We can see that nothing really changes. The subwoofer amp reproduces the bass frequencies, and our midrange amp is handling everything else. If the system is adjusted correctly, the subwoofer amp should reach full power with the volume at full. Now let’s add that 10 dB of boost at 45 Hz.
So, as long as the master volume is never turned up past the point at which it’s 10 dB from maximum, the system will play just fine. This means that the low-frequency bass, midbass, midrange and high-frequency information will max out at 10 dB quieter than before.
If we want to be able to play the midrange speakers as loudly, we need to turn down the gain on the sub amp by 10 dB so that it doesn’t clip when information around 45 Hz is playing. That makes sense, right? Well, the result would look something like this:
As you can see, now we’ve lost all our midbass, and the transition between the midrange and the subwoofer is extremely abrupt. Voices will lack warmth. Drums and bass guitars will sound thin. Very low-frequency information also won’t be much fun. All of this comes at the expense of having more “boom” at 45 Hz. Imagine if you had an amp that could add 18 dB of boost? The system would sound even worse!
Why Do Subwoofer Amps Have Bass Boost Controls?
So, the logical question is, why do subwoofer amplifiers have bass boost controls? Well, back before we used dedicated amplifiers for our subwoofers and midrange speakers, many systems were designed with passive crossovers to handle audio frequency separation. We’d install inductors on the subwoofers to limit high-frequency information, and capacitors on the mids would block the bass. Before that, many systems didn’t have subwoofers at all. We’d have 6×9 speakers in the rear parcel shelf and 6.5-inch speakers in the front doors or 4×6 speakers on the dash. Having a narrow-band bass equalizer on the amp let installers add some punch or kick to the music. Of course, it had to be done judiciously.
The world-famous Punch EQ from Rockford Fosgate was a great example of how important some equalization can be to the performance of an audio system. This famous processing started as the Frequency Energy by the late Jim Fosgate in 1973. The EQ circuit had a narrow-band bass EQ on the bottom and a high-frequency EQ on the top.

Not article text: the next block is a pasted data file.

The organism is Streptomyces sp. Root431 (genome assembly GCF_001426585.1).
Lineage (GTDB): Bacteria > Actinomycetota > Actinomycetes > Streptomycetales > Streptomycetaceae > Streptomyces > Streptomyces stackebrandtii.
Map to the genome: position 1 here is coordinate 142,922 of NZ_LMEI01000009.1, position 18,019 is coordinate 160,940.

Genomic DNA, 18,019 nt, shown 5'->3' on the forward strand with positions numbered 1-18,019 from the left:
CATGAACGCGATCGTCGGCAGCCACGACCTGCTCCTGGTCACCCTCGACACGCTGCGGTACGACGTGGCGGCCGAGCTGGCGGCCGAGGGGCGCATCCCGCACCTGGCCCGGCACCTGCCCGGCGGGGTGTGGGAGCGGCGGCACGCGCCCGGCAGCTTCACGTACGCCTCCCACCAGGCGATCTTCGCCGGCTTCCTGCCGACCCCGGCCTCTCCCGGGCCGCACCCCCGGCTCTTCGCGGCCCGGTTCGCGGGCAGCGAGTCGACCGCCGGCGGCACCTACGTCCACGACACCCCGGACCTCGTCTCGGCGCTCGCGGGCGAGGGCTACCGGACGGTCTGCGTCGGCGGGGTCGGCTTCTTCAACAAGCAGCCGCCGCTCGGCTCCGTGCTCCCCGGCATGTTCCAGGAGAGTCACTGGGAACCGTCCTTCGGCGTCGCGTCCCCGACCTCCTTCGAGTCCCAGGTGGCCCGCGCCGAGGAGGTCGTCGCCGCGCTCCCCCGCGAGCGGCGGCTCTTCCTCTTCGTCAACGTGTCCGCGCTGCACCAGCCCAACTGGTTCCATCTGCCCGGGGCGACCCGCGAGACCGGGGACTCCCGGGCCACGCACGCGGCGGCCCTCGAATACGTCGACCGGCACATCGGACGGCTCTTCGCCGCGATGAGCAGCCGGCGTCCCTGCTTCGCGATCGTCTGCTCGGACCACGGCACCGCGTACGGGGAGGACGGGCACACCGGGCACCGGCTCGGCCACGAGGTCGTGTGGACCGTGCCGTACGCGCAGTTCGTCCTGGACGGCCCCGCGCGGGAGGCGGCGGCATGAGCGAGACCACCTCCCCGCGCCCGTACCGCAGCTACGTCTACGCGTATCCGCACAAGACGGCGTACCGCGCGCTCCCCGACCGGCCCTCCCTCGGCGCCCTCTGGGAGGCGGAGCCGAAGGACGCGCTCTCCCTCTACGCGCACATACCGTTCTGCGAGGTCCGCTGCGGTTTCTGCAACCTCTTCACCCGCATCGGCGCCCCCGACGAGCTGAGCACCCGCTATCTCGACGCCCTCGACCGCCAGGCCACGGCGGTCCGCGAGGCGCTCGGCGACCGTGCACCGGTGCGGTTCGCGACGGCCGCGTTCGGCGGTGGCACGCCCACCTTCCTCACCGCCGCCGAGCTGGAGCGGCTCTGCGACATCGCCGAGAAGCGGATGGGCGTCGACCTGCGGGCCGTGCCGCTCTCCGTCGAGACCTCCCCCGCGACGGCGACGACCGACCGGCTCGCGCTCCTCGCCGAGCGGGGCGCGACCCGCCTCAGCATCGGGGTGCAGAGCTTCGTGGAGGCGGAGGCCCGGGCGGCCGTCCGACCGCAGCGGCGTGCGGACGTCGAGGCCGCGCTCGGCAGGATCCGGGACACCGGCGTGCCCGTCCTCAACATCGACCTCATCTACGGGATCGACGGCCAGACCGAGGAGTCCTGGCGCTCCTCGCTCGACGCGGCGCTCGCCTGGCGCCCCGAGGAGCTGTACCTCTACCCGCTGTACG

Is a Little Bit of Bass Boost OK?
What if you have a modern audio system with a small subwoofer? Can your installer dial in a little EQ to add some kick? Of course they can! That’s where these controls really shine. If you have a subwoofer installed in an undersized enclosure, you can help it try to reproduce some of the frequencies that are lacking. It’s a simplified form of system equalization.
Many higher-end subwoofer amplifiers have a frequency control on their bass boost circuit. You may want to add a little rumble down at 30 hertz or some kick in the chest up at 80 hertz. So long as the technician installing and configuring your system takes this bass boost into account when setting the gains on your amps, the system should perform just fine.
If you’re feeling that the sound you’re getting from the subwoofer system in your car or truck is inadequate, you should really go back to the shop that installed the system. Talk with the product specialist who designed the system and explain what you’re experiencing. It may be as simple as having to adjust the settings on the amplifiers, source unit or digital signal processor. If some part of the project wasn’t quantified properly before work began, you might need to switch to a more efficient bass reflex subwoofer enclosure or a more powerful amplifier and subwoofers with greater capabilities. Giving the bass boost knob on your amp a little twist without considering how it affects the rest of your system isn’t recommended.